Ap­ple’s out­look as its vi­sion­ary steps away

The Washington Post Sunday - - BUSINESS -

Ap­ple an­nounced its mas­ter­mind CEO Steve Jobs is tak­ing a med­i­cal leave of ab­sence, but did not dis­close the ex­tent of his health is­sues or how long he’s ex­pected to be away. In 2009, Jobs took a six-month leave for a liver trans­plant and had pan­cre­atic can­cer di­ag­nosed in 2004.

The news came out the day be­fore the com­pany re­ported record quar­terly prof­its (see be­low). Jobs will step away as the com­pany pre­pares to launch new ver­sions of the iPad and iPhone.

Pres­sure has grown on Ap­ple to un­veil a suc­ces­sion plan. In the mean­time, Tim Cook, the chief op­er­at­ing of­fi­cer who stepped up to run the com­pany in Jobs’s ab­sence be­fore, will do so again.


Pres­i­dent Obama courted busi­ness, or­der­ing an of­fi­cial re­view to “root out reg­u­la­tions that con­flict, that are not worth the cost, or are just plain dumb.”

Gold­man Sachs ex­cluded U.S. clients (in­clud­ing its own part­ners) from a chance to buy pri­vate shares of Face­book in its $1.5 bil­lion of­fer­ing. The firm said “in­tense me­dia cov­er­age” in­creased scru­tiny of the in­vest­ment plan and put the deal at risk of vi­o­lat­ing U.S. se­cu­ri­ties laws. Gold­man se­cured $1 bil­lion in fi­nanc­ing from for­eign in­vestors af­ter $7 bil­lion in or­ders rolled in.

Face­book halted a fea­ture that al­lows Web sites and ap­pli­ca­tions to ac­cess users’ ad­dresses and phone num­bers.

OPEC raised its fore­cast for oil de­mand in 2011 on the strength of the global eco­nomic re­cov­ery. The in­crease could pres­sure the group to raise pro­duc­tion quo­tas, which it has re­sisted even as oil prices have neared $100 a bar­rel.

Pres­i­dent Hu Jin­tao de­fended China’s cur­rency pol­icy in a state visit to Washington. China’s econ­omy roared in the fourth quar­ter, grow­ing 9.8 per­cent.

Wik­ileaks founder Ju­lian As­sange was given de­tails of more than 2,000 peo­ple and com­pa­nies by a Swiss banker and whistle­blower who says they en­gage in tax evasion or crim­i­nal ac­tiv­ity.

J.P. Mor­gan Chase said it over­charged more than 4,000 ac­tive-duty mil­i­tary per­son­nel on their home loans and wrongly fore­closed on 14 of them.

Com­pact flu­o­res­cent light bulbs burn out faster than ex­pected, says Cal­i­for­nia reg­u­la­tors who stud­ied their ef­fi­ciency to gauge the im­pact of a state pro­gram to pro­mote their use.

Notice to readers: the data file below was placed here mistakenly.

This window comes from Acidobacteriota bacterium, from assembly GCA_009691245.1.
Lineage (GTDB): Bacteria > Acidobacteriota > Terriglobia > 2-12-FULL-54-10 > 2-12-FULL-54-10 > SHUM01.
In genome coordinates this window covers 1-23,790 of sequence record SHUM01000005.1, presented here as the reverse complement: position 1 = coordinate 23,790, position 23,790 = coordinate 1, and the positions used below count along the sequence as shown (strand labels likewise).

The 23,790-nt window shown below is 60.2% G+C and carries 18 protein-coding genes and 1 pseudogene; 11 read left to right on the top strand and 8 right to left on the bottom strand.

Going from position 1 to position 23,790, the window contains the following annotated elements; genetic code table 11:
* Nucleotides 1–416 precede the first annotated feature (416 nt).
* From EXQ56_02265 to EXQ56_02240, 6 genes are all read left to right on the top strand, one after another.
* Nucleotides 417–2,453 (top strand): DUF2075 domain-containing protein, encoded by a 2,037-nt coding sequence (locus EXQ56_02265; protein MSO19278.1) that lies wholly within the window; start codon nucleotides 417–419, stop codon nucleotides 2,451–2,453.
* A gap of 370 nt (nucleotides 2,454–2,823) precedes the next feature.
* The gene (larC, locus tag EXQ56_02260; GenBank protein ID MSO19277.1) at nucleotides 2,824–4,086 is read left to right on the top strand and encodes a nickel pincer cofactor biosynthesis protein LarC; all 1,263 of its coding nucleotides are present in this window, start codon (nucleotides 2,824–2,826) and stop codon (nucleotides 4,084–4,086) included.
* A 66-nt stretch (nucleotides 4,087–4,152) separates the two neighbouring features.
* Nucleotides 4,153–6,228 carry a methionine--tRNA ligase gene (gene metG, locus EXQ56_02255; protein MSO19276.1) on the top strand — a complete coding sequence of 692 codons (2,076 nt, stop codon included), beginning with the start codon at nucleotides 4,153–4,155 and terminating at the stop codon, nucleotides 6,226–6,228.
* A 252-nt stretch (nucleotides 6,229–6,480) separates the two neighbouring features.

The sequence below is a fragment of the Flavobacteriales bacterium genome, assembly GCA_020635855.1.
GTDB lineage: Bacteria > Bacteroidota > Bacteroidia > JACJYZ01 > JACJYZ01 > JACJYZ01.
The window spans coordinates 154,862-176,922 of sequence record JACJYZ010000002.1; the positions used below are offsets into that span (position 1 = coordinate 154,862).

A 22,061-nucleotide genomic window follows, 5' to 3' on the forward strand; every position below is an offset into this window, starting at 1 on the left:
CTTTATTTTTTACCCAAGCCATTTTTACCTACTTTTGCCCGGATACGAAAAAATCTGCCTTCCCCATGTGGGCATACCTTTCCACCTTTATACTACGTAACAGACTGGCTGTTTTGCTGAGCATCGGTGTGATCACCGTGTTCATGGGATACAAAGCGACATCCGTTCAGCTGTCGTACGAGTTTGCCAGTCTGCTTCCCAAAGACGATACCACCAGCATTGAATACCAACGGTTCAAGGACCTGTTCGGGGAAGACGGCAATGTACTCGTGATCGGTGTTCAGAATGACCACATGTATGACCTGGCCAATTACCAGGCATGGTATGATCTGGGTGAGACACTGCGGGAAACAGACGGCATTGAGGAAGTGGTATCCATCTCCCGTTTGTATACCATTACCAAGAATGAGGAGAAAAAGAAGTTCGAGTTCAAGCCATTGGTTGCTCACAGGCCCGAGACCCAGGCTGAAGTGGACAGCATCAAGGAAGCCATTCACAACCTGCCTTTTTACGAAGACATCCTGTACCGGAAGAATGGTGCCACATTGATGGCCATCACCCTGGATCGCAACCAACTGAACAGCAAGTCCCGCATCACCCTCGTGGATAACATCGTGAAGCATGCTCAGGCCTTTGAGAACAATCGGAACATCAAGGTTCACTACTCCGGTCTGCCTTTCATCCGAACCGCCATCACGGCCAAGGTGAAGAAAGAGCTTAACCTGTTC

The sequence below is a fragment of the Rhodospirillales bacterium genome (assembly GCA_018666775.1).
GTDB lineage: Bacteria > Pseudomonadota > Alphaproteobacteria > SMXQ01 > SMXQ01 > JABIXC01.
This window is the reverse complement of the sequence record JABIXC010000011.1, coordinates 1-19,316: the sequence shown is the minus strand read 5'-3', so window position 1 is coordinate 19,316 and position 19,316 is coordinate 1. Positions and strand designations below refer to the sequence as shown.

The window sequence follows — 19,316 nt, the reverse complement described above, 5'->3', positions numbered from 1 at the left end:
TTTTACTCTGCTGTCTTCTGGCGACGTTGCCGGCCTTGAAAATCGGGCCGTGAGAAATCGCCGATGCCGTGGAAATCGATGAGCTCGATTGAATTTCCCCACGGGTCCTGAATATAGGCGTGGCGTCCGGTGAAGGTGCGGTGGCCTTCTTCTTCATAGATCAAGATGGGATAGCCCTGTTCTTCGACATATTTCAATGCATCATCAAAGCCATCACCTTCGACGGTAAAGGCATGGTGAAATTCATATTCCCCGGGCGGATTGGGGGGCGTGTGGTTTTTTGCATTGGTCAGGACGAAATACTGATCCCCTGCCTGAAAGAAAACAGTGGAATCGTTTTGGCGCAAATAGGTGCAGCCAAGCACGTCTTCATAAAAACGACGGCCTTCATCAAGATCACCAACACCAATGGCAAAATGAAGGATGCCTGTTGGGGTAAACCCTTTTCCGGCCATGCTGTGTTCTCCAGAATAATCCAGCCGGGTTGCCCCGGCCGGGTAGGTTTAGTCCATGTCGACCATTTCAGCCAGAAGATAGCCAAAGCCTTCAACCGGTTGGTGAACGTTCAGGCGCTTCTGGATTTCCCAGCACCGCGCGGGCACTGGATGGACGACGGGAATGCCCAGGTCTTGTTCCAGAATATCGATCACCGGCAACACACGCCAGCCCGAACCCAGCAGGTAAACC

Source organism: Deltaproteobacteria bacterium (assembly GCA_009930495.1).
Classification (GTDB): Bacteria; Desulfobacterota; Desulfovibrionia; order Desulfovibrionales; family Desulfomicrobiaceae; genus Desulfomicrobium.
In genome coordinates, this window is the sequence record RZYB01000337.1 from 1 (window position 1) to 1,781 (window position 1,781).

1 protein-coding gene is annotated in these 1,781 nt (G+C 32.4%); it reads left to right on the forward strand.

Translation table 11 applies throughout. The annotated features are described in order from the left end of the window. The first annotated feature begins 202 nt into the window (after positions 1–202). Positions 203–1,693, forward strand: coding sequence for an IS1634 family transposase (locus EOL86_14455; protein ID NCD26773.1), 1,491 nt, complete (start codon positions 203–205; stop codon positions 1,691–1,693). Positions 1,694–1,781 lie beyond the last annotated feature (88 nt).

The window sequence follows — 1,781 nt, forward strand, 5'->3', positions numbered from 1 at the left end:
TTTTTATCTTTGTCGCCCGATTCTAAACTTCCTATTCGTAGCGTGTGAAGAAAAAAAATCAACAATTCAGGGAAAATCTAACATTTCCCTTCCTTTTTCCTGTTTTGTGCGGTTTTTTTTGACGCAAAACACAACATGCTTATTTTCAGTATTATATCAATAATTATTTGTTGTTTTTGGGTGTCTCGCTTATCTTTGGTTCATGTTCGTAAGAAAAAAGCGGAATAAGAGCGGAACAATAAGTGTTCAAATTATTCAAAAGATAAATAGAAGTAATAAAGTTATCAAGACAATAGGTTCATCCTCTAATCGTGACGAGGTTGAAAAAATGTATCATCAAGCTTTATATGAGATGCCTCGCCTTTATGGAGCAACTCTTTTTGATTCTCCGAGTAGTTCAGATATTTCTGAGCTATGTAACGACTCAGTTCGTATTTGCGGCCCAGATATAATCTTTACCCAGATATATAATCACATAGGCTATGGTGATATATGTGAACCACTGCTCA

Cargill will spin off its 64 per­cent stake in Mo­saic, a fer­til­izer pro­ducer, in a tax-free deal worth $24 bil­lion.

Air­bus landed first con­tract from Vir­gin Amer­ica for its A320 air­craft. The deal pushed its or­ders for 2010 to 644 air­craft, ahead of ri­val Boe­ing’s 625. Also Boe­ing will clip its mil­i­tary air­craft out­put and cut 1,100 jobs.

Amer­i­can Air­lines, Price­line.com signed a newdis­tri­bu­tion deal that will al­low the Web site di­rect ac­cess to the car­rier’s fees and sched­ules. Amer­i­can has cut ties to

Or­b­itz and Ex­pe­dia.


Gold­man’s profit dropped 52 per­cent in the fourth quar­ter as clients and in­vestors gauge the im­pact of a reg­u­la­tory over­haul.

Bank of Amer­ica posted a $1.2 bil­lion loss, hurt by its mort­gage port­fo­lio.

Glax­oSmithK­line plans a $3.49 bil­lion charge for costs re­lated to lit­i­ga­tion over its U.S. mar­ket­ing prac­tices and Avan­dia, the di­a­betes drug that pa­tients have al­leged harmed their health. The charge wipes out its quar­terly profit. South­west’s as de­mand for earn­ings travel re­bounded. climbed 13 per­cent IBM posted its strong­est gain in a decade, with 6.6 per­cent growth ($29.02 bil­lion) in quar­terly rev­enue.

Econ­omy EPA said it would al­low 15 per­cent ethanol for cars built af­ter 2001. U.S. farm­ers, even with price in­cen­tives, may not be able to plant enough grain to re­plen­ish low sup­plies.

New claims for job­less ben­e­fits dropped. U.S. man­u­fac­tur­ing cre­ated more jobs (136,000) than it elim­i­nated in 2010, the first such gain since 1997. Builders said the in­dus­try has lagged in the nation’s re­cov­ery. Am­ple ex­ist­ing-hous­ing stock and limited ac­cess to credit have dimmed the near-term out­look for new-home con­struc­tion. Ex­ist­ing-home sales surged 12.3 per­cent in De­cem­ber.


Com­cast se­cured fed­eral ap­proval to ac­quire NBCUniver­sal from GE. Ver­i­zon sued the FCC, say­ing its ef­forts to reg­u­late In­ter­net lines over­step its author­ity. Obama tapped GE chief ex­ec­u­tive Jef­frey Im­melt to lead ad­vi­sory board on job cre­ation; Paul A. Vol­cker to step down. Supreme Court heard its first “state se­crets” case in 60 years— over the A-12 Avenger project that the De­fense Depart­ment can­celed in 1991. The govern­ment has sued for $1.35 bil­lion from Boe­ing and Gen­eral Dy­nam­ics. They’ve counter-sued for $1.25 bil­lion and said their in­abil­ity to build the plane was the govern­ment’s fault be­cause it with­held cru­cial stealth technology.


Google’s co-founder Larry Page will take the helm as chief ex­ec­u­tive Eric Sch­midt steps down. Sch­midt tweeted: “Day-to­day adult su­per­vi­sion is no longer needed.” Also, Google will de­velop a Groupon com­peti­tor called Of­fers. Hewlett-Packard named five di­rec­tors, in­clud­ing for­mer eBay CEO Meg Whitman. Four who left were in­volved in the ouster of CEO Mark Hurd. Cit­i­group to name John Havens pres­i­dent in over­haul. Bank posted $1.3 bil­lion profit; awarded CEO Vikram Pan­dit $1.75 mil­lion salary. Up from $1. GM shuf­fled lead­er­ship, pro­mot­ing Tom Stephens to technology chief, a sig­nal that the com­pany is shift­ing to a high­tech fo­cus. Au­tomaker also named Mary Barra as new global prod­uct chief, its first woman to hold a top prod­uct job. Keith Ol­ber­mann, MSNBC abruptly ended con­tract. War­ren Buf­fett plans to leave The Washington Post Co. board to fo­cus his at­ten­tion on Berk­shireHath­away.


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